Harlem on the Prairie

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Harlem on the Prairie
Harlem on the prairie.jpg
Harlem on the Prairie Movie Poster
Directed by Sam Newfield
Jed Buell (co-director)
Produced by Jed Buell
Written by Flournoy E. Miller
Fred Myton
Starring Herbert Jeffrey
Spencer Williams
Connie Harris
Mantan Moreland
George Randol
Music by Lew Porter
Cinematography William Hyer
Edited by Robert Jahns
Distributed by Sack Amusements
Release date
  • December 9, 1937 (1937-12-09)
Running time
57 min.
Country United States
Language English
Budget $50,000

Harlem on the Prairie (1937) is a race movie, billed as the first "all-colored" western musical.[1] The movie reminded audiences that there were black cowboys and corrected a popular Hollywood image of an all-white Old West.[2]

It was produced by Associated Features, which was organized in 1937. The picture premiered at the Paramount Theatre in Hollywood and was first shown in New York City at the Rialto Theatre on Broadway. The company had offices at 937 N. Sycamore Ave., Hollywood, California, and the officers of the company were Jed Buell, president; Bert Sternbach, vice president; and Sabin W. Carr, secretary-treasurer.

Harlem on the Prairie was filmed on location at Murray's Dude Ranch, Apple Valley, California. The ranch was founded by N.B. Murray, a black businessman from Los Angeles.[3] President and chief producer Jed Buell, spent less than $50,000 on this picture.[4]

Plot summary[edit]

The story concerns events in the life of Doc Clayburn, who returns with his medicine show and young daughter, Carolina, to the country where 20 years before he had been a rider with a gang of outlaws and assisted in a gold robbery. The gold was hidden when all but Doc were killed in a fight with a posse, and never recovered. When Doc is on his way to recover the gold and wipe out the memory of those early days and his straying from the straight and narrow, his caravan, which had been trailed by a rival gang, is attacked and he is mortally wounded. Just before he dies, Doc gives a map of the gold cache to Jeff Kincaid, a younger rider whom he entrusts with the plan of finding the gold and restoring it to its rightful owners. In doing this, Jeff encounters the heavies, and Mistletoe and Crawfish supply the comedy relief.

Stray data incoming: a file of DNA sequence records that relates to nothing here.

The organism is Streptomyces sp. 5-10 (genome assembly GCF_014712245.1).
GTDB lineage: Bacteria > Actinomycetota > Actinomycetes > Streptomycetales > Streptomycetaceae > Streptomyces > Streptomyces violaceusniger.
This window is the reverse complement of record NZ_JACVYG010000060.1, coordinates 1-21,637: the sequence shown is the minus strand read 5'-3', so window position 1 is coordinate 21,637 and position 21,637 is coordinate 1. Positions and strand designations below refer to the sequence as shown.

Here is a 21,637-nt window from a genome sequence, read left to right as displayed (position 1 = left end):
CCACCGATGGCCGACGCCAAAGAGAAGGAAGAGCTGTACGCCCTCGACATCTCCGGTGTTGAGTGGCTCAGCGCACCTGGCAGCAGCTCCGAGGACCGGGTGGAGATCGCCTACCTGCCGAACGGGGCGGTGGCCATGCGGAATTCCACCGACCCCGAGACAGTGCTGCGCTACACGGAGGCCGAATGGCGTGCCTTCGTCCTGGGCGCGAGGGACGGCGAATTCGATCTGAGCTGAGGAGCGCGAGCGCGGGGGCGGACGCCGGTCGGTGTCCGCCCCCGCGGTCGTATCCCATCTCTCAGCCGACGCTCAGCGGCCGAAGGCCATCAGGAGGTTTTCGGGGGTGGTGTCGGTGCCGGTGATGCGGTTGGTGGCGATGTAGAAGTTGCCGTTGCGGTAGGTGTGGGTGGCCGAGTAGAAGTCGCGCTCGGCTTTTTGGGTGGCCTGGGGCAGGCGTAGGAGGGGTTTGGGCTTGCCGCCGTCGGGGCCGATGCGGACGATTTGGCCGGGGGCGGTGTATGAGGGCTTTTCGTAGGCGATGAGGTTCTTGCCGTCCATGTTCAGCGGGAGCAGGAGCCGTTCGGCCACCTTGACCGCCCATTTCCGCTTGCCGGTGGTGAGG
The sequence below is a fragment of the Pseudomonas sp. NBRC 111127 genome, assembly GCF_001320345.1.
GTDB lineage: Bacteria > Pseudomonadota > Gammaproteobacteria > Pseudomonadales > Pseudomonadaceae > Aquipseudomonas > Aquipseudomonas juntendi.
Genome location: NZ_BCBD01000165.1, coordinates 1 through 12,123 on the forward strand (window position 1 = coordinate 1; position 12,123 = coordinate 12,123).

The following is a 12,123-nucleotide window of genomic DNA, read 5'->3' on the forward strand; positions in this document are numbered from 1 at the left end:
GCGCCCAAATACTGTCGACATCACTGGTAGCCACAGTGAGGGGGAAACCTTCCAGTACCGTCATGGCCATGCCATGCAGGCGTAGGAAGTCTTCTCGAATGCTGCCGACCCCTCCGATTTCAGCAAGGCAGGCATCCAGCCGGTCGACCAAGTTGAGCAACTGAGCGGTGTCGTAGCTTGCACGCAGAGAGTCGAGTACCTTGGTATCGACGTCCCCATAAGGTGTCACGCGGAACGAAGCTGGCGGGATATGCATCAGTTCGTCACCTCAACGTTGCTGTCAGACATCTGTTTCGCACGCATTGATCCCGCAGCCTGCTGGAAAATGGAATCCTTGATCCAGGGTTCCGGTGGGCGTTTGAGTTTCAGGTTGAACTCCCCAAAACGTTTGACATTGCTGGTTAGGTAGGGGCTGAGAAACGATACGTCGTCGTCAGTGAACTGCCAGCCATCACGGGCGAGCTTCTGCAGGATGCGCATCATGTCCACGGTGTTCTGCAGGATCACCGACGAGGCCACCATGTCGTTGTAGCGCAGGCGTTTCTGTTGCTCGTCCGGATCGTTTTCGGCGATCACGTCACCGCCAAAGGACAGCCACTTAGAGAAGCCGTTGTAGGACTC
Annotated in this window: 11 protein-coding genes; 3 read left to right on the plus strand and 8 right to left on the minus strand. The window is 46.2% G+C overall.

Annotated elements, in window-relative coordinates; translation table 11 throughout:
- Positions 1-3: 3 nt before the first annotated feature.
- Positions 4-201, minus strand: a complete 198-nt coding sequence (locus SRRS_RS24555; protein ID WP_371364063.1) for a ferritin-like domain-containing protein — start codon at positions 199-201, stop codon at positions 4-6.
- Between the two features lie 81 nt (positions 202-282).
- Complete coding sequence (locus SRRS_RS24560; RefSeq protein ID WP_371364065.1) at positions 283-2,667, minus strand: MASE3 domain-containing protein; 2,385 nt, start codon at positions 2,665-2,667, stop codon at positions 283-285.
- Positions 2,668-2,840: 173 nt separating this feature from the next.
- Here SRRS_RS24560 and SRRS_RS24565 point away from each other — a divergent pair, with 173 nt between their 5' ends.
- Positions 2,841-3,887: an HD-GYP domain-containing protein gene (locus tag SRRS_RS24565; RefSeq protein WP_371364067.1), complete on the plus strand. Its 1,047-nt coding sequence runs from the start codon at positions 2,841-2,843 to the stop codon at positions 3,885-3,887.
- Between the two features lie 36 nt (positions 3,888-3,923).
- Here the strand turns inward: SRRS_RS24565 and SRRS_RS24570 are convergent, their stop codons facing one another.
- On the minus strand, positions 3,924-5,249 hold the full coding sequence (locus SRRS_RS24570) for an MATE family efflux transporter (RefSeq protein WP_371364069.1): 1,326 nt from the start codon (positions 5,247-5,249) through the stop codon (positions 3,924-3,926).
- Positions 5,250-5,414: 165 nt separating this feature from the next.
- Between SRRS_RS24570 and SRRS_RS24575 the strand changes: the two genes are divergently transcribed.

• Herbert Jeffrey: Jeff Kincaid
  • Spencer Williams: Doc Clayburn
  • Connie Harris: Carolina, Doc's daughter
  • George Randol: Sheriff
  • Maceo Bruce Scheffield: Wolf Cain
  • Mantan Moreland: Mistletoe
  • Flournoy E. Miller: Crawfish (is credited with some of the writing)[5]
  • Lucius Brooks: Musician (as The Four Tones)
  • Leon Buck: Musician (as The Four Tones)
  • Ira Hardin: Musician (as The Four Tones)
  • Rudolph Hunter: Musician (as The Four Tones)


The film combines all the typical elements of a good old-fashioned western. Melodrama, comedy, romance, action, and suspense are woven together as the characters strive to complete the old man's last wish and search for the gold. Somewhere within all of the riding, shooting and fighting bad guys Kincaid and his pistol-toting back-up group, The Four Tones, manage to sing both the title song, "Harlem on the Prairie", and the once popular hit "Romance in the Rain". The film's hero, Herbert Jeffrey, who at the time was a popular singer with Earl “Fatha” Hines Band,[6] initially conceived of making an all-black cowboy picture. He intended to distribute the film to the hundreds of movie houses across the South that catered exclusively to black audiences, as the strict racial segregation in effect in the South at the time forbade blacks and whites from being in the same theater at the same time. However, with the help of Gene Autry, another well-known screen cowboy, Jeffrey made a deal with Dallas-based Sack Amusements for national distribution.[7]

The film was so successful that Sack Amusements executive Richard C. Kahn approached Jeffrey about continuing the saga of the black cowboy. Since rights to the original character of Jeff Kincaid were tied up with the original producer, Jed Buell, Kahn and Jeffrey created the character of Bob Blake and introduced his trusty horse Stardusk. The first film produced through this new partnership was Two-Gun Man from Harlem (1938).[7][8]

A 1940 newspaper credited the film with holding the largest box-office profits of any all-African-American film.[9]


  1. ^ Sampson, Henry T. Blacks in Black and White: A Source Book on Black Films (1997), p. 63, ISBN 0-8108-2605-4
  2. ^ Berry, S. Torriano. The 50 Most Influential Black Films: A Celebration of African-American Talent, Determination, and Creativity, Citadel Press (2001), p. 43, ISBN 0-8065-2133-3
  3. ^ Sampson, Henry T. Blacks in Black and White (1997), page 142
  4. ^ Time Magazine, The New Pictures, Monday, December 13, 1937. (Retrieved August 14, 2007)
  5. ^ "''Harlem on the Prairie'' (1937) credits". Us.imdb.com. Retrieved 2012-08-01.
  6. ^ Michael R., Pitts. Hollywood Songsters: Singers Who Act and Actors Who Sing: A Biographical Dictionary, Routledge (2001) page 413 - ISBN 0-415-93775-2
  7. ^ a b Berry, S. Torriano. The 50 Most Influential Black Films (2001), page 45
  8. ^ "''Two-Gun Man from Harlem'' (1938)". Us.imdb.com. Retrieved 2012-08-01.
  9. ^ "The New York Age" (PDF). Retrieved 2012-08-01.

External links[edit]